According to Bah, Apple's in-store facial recognition software mistakenly linked him to a series of thefts from Apple Stores, leading to his arrest back in November.
In a lawsuit filed today, Bah said that the arrest warrant included a photo that did not resemble him, and that during one of the thefts he was charged with in Boston, he was attending a senior prom in Manhattan.
Bah says that he at one time had a learner's permit without a photograph stolen, which could have been found or stolen by the real thief and used as identification in Apple Stores, leading to his name being mistakenly linked to the thief's face in Apple's facial recognition systems.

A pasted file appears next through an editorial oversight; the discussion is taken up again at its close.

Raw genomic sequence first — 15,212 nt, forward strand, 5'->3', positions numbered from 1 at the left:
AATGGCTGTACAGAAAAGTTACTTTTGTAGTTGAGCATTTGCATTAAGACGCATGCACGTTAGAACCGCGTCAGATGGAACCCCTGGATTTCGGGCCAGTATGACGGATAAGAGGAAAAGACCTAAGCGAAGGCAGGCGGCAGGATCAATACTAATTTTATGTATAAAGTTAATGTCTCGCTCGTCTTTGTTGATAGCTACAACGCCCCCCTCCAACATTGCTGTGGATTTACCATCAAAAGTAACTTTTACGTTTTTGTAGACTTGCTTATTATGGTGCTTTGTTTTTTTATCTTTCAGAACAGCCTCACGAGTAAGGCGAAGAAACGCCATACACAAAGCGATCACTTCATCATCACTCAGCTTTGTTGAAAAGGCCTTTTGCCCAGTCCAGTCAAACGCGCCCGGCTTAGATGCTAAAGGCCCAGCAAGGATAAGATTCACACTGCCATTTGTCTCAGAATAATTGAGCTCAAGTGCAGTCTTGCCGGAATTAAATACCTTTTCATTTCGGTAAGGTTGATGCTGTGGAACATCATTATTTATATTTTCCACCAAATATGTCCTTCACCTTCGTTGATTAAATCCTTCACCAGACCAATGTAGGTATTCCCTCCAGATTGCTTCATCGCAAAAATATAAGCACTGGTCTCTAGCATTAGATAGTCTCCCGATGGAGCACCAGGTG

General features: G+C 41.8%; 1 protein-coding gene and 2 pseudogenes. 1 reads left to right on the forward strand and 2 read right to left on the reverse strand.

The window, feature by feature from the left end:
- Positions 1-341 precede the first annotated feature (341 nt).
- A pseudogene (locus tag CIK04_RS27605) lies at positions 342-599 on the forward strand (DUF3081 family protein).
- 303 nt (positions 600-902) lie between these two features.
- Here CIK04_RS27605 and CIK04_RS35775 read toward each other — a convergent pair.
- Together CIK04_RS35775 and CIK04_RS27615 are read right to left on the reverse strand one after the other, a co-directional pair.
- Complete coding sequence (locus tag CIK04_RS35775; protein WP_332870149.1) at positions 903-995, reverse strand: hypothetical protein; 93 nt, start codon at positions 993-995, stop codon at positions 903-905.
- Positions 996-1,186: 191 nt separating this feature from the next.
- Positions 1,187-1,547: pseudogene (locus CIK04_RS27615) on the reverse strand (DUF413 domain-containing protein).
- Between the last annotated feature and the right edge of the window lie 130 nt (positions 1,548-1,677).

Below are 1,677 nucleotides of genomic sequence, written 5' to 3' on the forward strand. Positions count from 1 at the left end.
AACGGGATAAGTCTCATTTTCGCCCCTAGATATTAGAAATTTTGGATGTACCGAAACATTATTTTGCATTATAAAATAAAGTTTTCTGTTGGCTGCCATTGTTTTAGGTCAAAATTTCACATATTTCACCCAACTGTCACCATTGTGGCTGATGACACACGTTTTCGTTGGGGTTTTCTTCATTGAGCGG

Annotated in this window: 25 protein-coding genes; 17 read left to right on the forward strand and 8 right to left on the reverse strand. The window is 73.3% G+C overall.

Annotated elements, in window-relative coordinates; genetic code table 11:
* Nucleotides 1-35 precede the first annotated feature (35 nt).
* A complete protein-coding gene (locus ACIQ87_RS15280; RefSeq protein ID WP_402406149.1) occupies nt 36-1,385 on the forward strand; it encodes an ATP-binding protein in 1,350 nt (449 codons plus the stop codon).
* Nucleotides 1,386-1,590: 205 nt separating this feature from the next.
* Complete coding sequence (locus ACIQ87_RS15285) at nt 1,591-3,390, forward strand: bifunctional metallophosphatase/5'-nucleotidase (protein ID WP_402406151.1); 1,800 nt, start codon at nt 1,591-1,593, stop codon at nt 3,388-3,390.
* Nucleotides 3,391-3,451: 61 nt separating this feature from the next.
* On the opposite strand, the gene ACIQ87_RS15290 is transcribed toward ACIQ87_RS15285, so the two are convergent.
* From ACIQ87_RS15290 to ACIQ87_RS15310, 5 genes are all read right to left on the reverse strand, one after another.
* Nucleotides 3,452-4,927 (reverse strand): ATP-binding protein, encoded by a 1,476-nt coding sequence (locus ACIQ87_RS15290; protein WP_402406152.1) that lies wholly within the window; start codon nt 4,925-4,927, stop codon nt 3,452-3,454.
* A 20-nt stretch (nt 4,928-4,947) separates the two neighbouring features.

Bah says that he was forced to respond to "multiple false allegations which led to severe stress and hardship." Apple has declined to comment on the case, which also involves Security Industry Specialists Incoming.
Update: Apple told The Verge that it does not use facial recognition in its stores, though that does not appear to be the entire story. The NYPD detective in the case said that Apple uses security technology to identify suspects of theft using facial recognition.
There is a security company also involved in the lawsuit (Security Industry Specialists), so it's possible that security footage captured in Apple retail stores is analyzed after the fact by this company.